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Financial Times 12,630 by Cincinnus

Posted by Pete Maclean on December 13th, 2007

Pete Maclean.

This puzzle is the most difficult Cincinnus I can remember tackling, not hard across the board but very challenging in a few places. Did others find it unusually tough as well?

1. CHANCE – hidden word
4. SLACKERS – S (small) + L (large) + ACKERS (Naval slang for foreign currency). I was unfamiliar with this Naval jargon.
9. ADULT – A (article) + DU (of the, French) + LT (lieutenant)
10. BRASSERIE – ER (Eastern recipe) in BRASSIE (club). A brassie, I understand, is a golf club — new to me!
11. SKINFUL -K (knucklehead) in SINFUL (wrong)
12. HUNDRED – double definition
13. CLIP – double definition
14. NEBRASKA – anagram of A BANKERS
17. MAGELLAN – anagram of LEGAL in MAN (isle)
19. ZERO – double definition
22. EXTINCT – EX (former) + T (Tory) + IN (in) + CT (court)
24. KINKING – KIN (family) + KING (royal). Another one that took me a good time to figure out.
25. DESERT RAT – anagram of RESTARTED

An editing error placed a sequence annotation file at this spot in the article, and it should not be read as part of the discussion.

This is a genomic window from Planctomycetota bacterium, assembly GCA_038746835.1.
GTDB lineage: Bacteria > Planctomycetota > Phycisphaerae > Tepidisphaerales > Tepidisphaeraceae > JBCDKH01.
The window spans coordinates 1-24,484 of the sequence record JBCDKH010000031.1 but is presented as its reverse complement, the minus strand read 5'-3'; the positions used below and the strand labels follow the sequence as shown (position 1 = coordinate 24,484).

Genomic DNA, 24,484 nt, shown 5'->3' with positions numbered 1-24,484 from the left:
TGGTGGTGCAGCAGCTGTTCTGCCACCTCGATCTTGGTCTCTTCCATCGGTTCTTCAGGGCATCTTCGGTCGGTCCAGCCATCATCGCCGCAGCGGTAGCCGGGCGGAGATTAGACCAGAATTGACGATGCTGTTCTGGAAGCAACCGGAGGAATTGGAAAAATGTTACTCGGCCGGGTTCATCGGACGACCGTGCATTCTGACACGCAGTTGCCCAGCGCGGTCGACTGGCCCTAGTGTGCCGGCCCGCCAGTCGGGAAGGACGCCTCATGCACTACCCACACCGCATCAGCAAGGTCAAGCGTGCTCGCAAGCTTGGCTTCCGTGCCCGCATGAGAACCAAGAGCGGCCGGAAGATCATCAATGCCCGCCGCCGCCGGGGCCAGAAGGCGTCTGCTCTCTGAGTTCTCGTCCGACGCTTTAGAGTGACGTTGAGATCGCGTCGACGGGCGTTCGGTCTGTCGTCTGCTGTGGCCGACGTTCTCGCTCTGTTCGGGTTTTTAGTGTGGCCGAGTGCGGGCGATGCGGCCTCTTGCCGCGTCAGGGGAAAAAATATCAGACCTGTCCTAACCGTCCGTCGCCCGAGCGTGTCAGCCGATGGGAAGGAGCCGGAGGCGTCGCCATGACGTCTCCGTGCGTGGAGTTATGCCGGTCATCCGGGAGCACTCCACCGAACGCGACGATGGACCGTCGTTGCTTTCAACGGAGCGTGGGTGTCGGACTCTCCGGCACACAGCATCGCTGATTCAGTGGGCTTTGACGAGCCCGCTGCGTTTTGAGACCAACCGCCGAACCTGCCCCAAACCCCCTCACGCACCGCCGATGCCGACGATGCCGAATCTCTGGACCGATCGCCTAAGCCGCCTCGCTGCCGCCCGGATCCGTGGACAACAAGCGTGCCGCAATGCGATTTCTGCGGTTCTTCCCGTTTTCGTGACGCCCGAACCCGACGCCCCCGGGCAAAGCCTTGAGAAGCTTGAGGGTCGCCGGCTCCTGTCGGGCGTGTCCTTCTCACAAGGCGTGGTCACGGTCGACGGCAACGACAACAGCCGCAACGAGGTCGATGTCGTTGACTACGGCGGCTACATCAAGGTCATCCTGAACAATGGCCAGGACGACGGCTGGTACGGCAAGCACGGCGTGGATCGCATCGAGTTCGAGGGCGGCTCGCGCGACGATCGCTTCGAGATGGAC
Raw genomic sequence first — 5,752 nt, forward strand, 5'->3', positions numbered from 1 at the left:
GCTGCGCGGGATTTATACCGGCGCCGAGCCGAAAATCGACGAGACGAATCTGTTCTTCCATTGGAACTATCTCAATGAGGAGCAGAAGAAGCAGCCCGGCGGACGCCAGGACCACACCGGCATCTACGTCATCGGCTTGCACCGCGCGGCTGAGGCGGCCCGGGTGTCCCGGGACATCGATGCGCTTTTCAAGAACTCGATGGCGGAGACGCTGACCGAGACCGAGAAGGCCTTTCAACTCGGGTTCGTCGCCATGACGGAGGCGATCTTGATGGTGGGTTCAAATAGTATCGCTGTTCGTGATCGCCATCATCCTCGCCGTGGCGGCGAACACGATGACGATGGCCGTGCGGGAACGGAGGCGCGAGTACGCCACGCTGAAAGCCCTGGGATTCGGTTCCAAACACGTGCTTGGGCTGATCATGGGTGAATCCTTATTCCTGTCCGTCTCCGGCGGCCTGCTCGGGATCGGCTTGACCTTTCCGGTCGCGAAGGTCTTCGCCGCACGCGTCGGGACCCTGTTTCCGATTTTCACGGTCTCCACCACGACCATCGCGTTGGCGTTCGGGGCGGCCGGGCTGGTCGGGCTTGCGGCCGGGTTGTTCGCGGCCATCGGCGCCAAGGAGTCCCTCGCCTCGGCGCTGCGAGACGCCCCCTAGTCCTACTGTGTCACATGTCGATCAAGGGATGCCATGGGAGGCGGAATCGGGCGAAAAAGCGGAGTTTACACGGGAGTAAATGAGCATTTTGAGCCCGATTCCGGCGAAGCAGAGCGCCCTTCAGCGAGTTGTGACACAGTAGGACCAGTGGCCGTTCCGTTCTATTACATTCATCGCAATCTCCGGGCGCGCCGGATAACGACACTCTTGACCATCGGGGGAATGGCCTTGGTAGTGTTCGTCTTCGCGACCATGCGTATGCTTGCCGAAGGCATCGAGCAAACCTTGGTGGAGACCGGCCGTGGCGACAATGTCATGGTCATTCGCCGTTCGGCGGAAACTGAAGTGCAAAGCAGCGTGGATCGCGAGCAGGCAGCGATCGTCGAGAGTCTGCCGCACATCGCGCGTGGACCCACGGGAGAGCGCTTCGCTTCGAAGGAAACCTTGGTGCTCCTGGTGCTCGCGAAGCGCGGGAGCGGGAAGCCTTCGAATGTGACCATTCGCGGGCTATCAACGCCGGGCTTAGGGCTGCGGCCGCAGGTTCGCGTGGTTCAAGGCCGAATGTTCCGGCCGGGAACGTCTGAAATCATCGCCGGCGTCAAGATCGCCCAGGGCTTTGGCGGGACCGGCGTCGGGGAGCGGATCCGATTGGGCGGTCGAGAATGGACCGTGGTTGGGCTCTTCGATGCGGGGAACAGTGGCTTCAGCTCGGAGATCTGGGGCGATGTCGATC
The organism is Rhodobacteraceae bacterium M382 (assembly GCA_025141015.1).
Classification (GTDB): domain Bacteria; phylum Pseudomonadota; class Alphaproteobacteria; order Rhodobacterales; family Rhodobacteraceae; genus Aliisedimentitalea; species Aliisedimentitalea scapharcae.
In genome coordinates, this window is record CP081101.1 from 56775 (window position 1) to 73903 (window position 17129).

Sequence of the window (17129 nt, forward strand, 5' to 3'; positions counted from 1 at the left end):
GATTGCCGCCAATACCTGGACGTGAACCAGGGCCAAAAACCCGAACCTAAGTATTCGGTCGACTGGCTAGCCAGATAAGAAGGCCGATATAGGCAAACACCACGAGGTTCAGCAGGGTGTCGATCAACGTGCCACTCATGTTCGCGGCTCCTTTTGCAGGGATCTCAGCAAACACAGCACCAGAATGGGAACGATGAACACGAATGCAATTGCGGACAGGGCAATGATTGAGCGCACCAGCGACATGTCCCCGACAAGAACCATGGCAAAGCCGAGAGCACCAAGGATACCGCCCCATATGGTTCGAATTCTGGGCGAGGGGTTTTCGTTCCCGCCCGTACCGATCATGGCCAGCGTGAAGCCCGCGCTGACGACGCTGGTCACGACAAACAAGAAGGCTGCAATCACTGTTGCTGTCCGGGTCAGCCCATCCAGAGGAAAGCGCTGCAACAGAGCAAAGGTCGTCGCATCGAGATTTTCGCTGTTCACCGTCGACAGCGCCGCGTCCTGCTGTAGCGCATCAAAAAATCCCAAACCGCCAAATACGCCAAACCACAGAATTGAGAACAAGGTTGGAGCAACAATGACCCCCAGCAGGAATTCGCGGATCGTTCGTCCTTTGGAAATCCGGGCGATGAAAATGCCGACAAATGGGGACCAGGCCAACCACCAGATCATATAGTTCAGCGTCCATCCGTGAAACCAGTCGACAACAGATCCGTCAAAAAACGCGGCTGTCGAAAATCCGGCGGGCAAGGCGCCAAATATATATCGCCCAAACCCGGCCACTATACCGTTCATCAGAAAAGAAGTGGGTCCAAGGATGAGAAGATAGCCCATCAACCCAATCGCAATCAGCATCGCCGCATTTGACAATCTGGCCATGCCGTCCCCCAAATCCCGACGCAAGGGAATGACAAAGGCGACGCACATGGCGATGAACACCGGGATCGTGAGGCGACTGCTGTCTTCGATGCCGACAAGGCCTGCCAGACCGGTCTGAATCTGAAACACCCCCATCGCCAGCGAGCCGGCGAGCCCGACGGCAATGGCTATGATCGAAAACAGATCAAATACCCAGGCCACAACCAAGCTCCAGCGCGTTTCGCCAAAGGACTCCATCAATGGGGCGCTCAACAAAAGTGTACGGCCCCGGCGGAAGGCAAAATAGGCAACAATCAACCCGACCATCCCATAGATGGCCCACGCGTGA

26. QUITO – QUIT (leave) + O (Oscar)
27. MEATLESS – anagram of SET MEALS. Yummy!
28. VERSED – VERSE (poetry) + D (hardback)

1. CLASSICS – double definition.
2. ALUMINIUM – cryptic definition referring to the American “aluminum”.
3. CUT OFF – CU (copper) + TOFF (swell)
5. LEATHERJACKET – double definition
7. ERROR – R (end of race) + OR (or) + RE (start and end of race) all reversed
8. STEADY – double/cryptic definition
10. BELLES LETTRES – LET (allowed) in anagram of BEST SELLERS
15. APERITIFS – anagram of A SPITFIRE
16. LONGFORD – LONG (marathon) + FOR (pro) + D (Duke). This was the most difficult clue for me. Longford is, I think, well known as an aristocratic name but still I had not heard of the Earl, actually a member of the Irish peerage.
18. GONERIL – anagram of ONE GIRL
20. SELDOM – S (singular) + DO (party) in ELM (wood)
21. UNIQUE – UNI (university) + QUE (that in France)
22. TOSCA – hidden word

2 Responses to “Financial Times 12,630 by Cincinnus”

  1. Wil Ransome says:

    A bit late in the day (I’ve only just done the crossword).

    I thought this was unusually easy. Certainly my time suggested this. The more crosswords I do, the more it seems to me that there always turn out to be just one or two clues that one may or may not get easily and they make all the difference to how easy everything is.

  2. Pete Maclean says:

    Interesting. The same kind of thing happened with the following weekend’s FT puzzle. I also found that unusually difficult but someone else posted that he “thought that [it] was one of the easiest Saturday puzzles for quite a while”. This weekend’s one I am finding moderately easy.

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